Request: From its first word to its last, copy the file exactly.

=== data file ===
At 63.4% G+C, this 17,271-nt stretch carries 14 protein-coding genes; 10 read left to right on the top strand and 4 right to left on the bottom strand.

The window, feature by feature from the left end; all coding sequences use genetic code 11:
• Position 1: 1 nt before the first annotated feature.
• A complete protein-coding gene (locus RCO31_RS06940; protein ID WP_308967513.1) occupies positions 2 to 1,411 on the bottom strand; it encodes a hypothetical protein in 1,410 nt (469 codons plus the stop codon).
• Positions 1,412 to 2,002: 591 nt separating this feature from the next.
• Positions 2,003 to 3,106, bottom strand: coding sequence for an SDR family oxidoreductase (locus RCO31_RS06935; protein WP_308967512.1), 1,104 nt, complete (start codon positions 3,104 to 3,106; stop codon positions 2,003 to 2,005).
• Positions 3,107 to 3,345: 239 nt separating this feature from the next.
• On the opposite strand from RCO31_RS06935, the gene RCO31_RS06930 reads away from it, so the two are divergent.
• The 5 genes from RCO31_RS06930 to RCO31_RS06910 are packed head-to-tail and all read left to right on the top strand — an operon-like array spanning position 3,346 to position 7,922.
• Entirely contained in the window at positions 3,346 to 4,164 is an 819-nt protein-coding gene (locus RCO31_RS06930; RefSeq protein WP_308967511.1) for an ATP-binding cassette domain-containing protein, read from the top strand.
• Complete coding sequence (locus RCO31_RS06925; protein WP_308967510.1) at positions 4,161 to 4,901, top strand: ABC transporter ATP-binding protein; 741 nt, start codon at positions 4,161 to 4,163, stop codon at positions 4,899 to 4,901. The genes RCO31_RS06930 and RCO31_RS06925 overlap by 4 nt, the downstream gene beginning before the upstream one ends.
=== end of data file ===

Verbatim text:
At 63.4% G+C, this 17,271-nt stretch carries 14 protein-coding genes; 10 read left to right on the top strand and 4 right to left on the bottom strand.

The window, feature by feature from the left end; all coding sequences use genetic code 11:
• Position 1: 1 nt before the first annotated feature.
• A complete protein-coding gene (locus RCO31_RS06940; protein ID WP_308967513.1) occupies positions 2 to 1,411 on the bottom strand; it encodes a hypothetical protein in 1,410 nt (469 codons plus the stop codon).
• Positions 1,412 to 2,002: 591 nt separating this feature from the next.
• Positions 2,003 to 3,106, bottom strand: coding sequence for an SDR family oxidoreductase (locus RCO31_RS06935; protein WP_308967512.1), 1,104 nt, complete (start codon positions 3,104 to 3,106; stop codon positions 2,003 to 2,005).
• Positions 3,107 to 3,345: 239 nt separating this feature from the next.
• On the opposite strand from RCO31_RS06935, the gene RCO31_RS06930 reads away from it, so the two are divergent.
• The 5 genes from RCO31_RS06930 to RCO31_RS06910 are packed head-to-tail and all read left to right on the top strand — an operon-like array spanning position 3,346 to position 7,922.
• Entirely contained in the window at positions 3,346 to 4,164 is an 819-nt protein-coding gene (locus RCO31_RS06930; RefSeq protein WP_308967511.1) for an ATP-binding cassette domain-containing protein, read from the top strand.
• Complete coding sequence (locus RCO31_RS06925; protein WP_308967510.1) at positions 4,161 to 4,901, top strand: ABC transporter ATP-binding protein; 741 nt, start codon at positions 4,161 to 4,163, stop codon at positions 4,899 to 4,901. The genes RCO31_RS06930 and RCO31_RS06925 overlap by 4 nt, the downstream gene beginning before the upstream one ends.